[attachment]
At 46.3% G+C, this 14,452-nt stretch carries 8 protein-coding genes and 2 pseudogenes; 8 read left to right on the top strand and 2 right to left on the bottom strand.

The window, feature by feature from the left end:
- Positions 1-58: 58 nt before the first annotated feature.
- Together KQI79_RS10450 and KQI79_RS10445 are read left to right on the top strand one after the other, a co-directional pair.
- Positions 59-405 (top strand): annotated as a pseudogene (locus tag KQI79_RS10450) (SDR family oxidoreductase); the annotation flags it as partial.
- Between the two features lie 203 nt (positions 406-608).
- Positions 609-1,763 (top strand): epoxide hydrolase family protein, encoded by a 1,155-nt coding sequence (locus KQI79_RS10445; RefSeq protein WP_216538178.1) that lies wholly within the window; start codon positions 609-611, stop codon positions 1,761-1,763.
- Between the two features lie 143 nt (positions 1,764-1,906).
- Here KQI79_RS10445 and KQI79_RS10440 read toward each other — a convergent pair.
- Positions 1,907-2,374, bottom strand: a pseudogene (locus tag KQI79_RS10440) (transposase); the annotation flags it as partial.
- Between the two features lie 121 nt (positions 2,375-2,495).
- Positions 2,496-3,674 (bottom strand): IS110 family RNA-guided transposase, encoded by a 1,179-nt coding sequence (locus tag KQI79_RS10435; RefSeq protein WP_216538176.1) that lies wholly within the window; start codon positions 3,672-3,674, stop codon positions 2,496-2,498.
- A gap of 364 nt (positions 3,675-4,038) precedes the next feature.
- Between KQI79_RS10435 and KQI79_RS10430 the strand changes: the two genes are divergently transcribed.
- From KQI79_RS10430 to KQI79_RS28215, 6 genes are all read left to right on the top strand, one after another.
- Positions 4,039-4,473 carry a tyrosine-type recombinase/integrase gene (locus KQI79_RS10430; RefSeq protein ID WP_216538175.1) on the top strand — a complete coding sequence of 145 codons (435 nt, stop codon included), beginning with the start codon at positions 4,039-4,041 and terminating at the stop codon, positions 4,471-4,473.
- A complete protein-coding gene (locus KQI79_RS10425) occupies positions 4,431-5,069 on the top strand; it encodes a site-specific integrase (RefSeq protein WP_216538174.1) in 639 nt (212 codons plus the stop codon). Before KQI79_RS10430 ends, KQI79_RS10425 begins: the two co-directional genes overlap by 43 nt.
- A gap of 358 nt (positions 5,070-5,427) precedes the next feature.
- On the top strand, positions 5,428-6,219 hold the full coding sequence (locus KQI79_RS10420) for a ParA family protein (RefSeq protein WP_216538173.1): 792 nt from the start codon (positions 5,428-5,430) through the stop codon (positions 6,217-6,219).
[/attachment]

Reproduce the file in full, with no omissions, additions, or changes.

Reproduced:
At 46.3% G+C, this 14,452-nt stretch carries 8 protein-coding genes and 2 pseudogenes; 8 read left to right on the top strand and 2 right to left on the bottom strand.

The window, feature by feature from the left end:
- Positions 1-58: 58 nt before the first annotated feature.
- Together KQI79_RS10450 and KQI79_RS10445 are read left to right on the top strand one after the other, a co-directional pair.
- Positions 59-405 (top strand): annotated as a pseudogene (locus tag KQI79_RS10450) (SDR family oxidoreductase); the annotation flags it as partial.
- Between the two features lie 203 nt (positions 406-608).
- Positions 609-1,763 (top strand): epoxide hydrolase family protein, encoded by a 1,155-nt coding sequence (locus KQI79_RS10445; RefSeq protein WP_216538178.1) that lies wholly within the window; start codon positions 609-611, stop codon positions 1,761-1,763.
- Between the two features lie 143 nt (positions 1,764-1,906).
- Here KQI79_RS10445 and KQI79_RS10440 read toward each other — a convergent pair.
- Positions 1,907-2,374, bottom strand: a pseudogene (locus tag KQI79_RS10440) (transposase); the annotation flags it as partial.
- Between the two features lie 121 nt (positions 2,375-2,495).
- Positions 2,496-3,674 (bottom strand): IS110 family RNA-guided transposase, encoded by a 1,179-nt coding sequence (locus tag KQI79_RS10435; RefSeq protein WP_216538176.1) that lies wholly within the window; start codon positions 3,672-3,674, stop codon positions 2,496-2,498.
- A gap of 364 nt (positions 3,675-4,038) precedes the next feature.
- Between KQI79_RS10435 and KQI79_RS10430 the strand changes: the two genes are divergently transcribed.
- From KQI79_RS10430 to KQI79_RS28215, 6 genes are all read left to right on the top strand, one after another.
- Positions 4,039-4,473 carry a tyrosine-type recombinase/integrase gene (locus KQI79_RS10430; RefSeq protein ID WP_216538175.1) on the top strand — a complete coding sequence of 145 codons (435 nt, stop codon included), beginning with the start codon at positions 4,039-4,041 and terminating at the stop codon, positions 4,471-4,473.
- A complete protein-coding gene (locus KQI79_RS10425) occupies positions 4,431-5,069 on the top strand; it encodes a site-specific integrase (RefSeq protein WP_216538174.1) in 639 nt (212 codons plus the stop codon). Before KQI79_RS10430 ends, KQI79_RS10425 begins: the two co-directional genes overlap by 43 nt.
- A gap of 358 nt (positions 5,070-5,427) precedes the next feature.
- On the top strand, positions 5,428-6,219 hold the full coding sequence (locus KQI79_RS10420) for a ParA family protein (RefSeq protein WP_216538173.1): 792 nt from the start codon (positions 5,428-5,430) through the stop codon (positions 6,217-6,219).